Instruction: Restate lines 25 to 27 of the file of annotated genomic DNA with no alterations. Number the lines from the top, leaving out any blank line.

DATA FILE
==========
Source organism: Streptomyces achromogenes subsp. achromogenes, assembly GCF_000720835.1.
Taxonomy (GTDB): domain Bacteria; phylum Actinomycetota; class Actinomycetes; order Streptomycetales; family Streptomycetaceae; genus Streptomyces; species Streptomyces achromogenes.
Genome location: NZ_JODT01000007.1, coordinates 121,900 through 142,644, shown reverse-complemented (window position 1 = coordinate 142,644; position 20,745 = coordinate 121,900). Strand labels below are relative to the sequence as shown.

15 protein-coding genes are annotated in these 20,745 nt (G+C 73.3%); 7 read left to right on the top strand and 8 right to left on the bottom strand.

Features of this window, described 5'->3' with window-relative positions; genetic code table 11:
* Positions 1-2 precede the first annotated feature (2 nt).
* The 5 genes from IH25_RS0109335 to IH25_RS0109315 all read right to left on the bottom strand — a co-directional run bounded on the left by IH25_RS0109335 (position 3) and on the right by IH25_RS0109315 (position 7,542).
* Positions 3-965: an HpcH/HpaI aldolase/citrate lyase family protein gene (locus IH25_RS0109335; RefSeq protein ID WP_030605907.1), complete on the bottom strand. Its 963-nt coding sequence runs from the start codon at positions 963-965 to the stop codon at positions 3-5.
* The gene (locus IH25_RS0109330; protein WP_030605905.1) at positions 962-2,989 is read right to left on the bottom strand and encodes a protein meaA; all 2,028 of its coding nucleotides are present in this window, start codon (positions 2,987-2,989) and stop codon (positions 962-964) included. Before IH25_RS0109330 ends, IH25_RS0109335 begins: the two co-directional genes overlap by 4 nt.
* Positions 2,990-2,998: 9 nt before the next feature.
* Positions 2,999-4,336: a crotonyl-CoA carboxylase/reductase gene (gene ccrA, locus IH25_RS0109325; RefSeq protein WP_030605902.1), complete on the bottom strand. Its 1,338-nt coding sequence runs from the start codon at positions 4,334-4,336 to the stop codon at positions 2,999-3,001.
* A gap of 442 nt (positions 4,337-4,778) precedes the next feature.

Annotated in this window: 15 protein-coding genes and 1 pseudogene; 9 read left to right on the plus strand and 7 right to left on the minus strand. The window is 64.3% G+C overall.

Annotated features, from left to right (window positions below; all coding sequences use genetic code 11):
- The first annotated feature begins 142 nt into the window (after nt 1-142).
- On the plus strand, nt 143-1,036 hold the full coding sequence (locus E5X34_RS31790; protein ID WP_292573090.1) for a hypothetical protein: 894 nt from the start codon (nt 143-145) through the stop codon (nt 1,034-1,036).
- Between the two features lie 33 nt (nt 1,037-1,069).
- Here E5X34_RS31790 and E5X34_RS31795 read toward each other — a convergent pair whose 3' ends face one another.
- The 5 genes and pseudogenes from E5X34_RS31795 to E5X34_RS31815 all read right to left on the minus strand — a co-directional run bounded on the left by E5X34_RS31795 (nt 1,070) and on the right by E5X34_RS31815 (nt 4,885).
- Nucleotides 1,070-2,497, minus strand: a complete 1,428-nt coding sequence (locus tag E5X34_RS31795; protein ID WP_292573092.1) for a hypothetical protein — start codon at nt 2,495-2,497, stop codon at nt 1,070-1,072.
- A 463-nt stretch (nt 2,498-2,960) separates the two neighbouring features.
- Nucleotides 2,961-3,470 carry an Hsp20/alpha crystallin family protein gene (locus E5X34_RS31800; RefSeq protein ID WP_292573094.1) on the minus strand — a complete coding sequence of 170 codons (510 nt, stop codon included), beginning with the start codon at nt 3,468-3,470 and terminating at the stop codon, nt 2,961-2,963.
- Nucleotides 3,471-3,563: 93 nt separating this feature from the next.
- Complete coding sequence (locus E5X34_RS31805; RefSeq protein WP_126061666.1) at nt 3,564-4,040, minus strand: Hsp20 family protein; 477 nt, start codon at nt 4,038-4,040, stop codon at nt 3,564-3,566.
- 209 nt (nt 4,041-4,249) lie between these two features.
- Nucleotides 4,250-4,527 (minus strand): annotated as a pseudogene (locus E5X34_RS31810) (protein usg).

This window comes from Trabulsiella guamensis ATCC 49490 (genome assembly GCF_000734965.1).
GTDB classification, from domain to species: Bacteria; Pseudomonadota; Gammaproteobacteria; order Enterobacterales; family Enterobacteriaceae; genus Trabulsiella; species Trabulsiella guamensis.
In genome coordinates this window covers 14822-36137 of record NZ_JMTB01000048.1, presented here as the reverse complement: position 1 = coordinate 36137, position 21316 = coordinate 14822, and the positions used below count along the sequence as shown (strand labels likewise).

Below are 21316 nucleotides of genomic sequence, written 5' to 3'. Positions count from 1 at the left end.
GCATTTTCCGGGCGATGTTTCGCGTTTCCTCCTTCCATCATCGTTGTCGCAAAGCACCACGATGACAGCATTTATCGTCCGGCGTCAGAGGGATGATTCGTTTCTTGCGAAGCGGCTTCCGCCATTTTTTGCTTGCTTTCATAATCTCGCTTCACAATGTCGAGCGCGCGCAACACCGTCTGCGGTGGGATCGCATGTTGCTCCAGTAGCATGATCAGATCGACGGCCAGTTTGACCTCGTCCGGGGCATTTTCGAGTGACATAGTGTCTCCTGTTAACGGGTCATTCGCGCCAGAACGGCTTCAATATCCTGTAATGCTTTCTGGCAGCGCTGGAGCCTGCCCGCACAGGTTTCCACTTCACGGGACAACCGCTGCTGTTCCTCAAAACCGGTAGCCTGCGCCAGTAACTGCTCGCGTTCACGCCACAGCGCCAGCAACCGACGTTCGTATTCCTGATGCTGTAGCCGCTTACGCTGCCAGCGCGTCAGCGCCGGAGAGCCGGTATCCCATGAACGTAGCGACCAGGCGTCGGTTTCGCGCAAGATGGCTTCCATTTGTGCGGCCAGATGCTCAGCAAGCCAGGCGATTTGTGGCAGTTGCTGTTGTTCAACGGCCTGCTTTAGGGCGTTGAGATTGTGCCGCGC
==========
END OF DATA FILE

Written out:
- 209 nt (nt 4,041-4,249) lie between these two features.
- Nucleotides 4,250-4,527 (minus strand): annotated as a pseudogene (locus E5X34_RS31810) (protein usg).

This window comes from Trabulsiella guamensis ATCC 49490 (genome assembly GCF_000734965.1).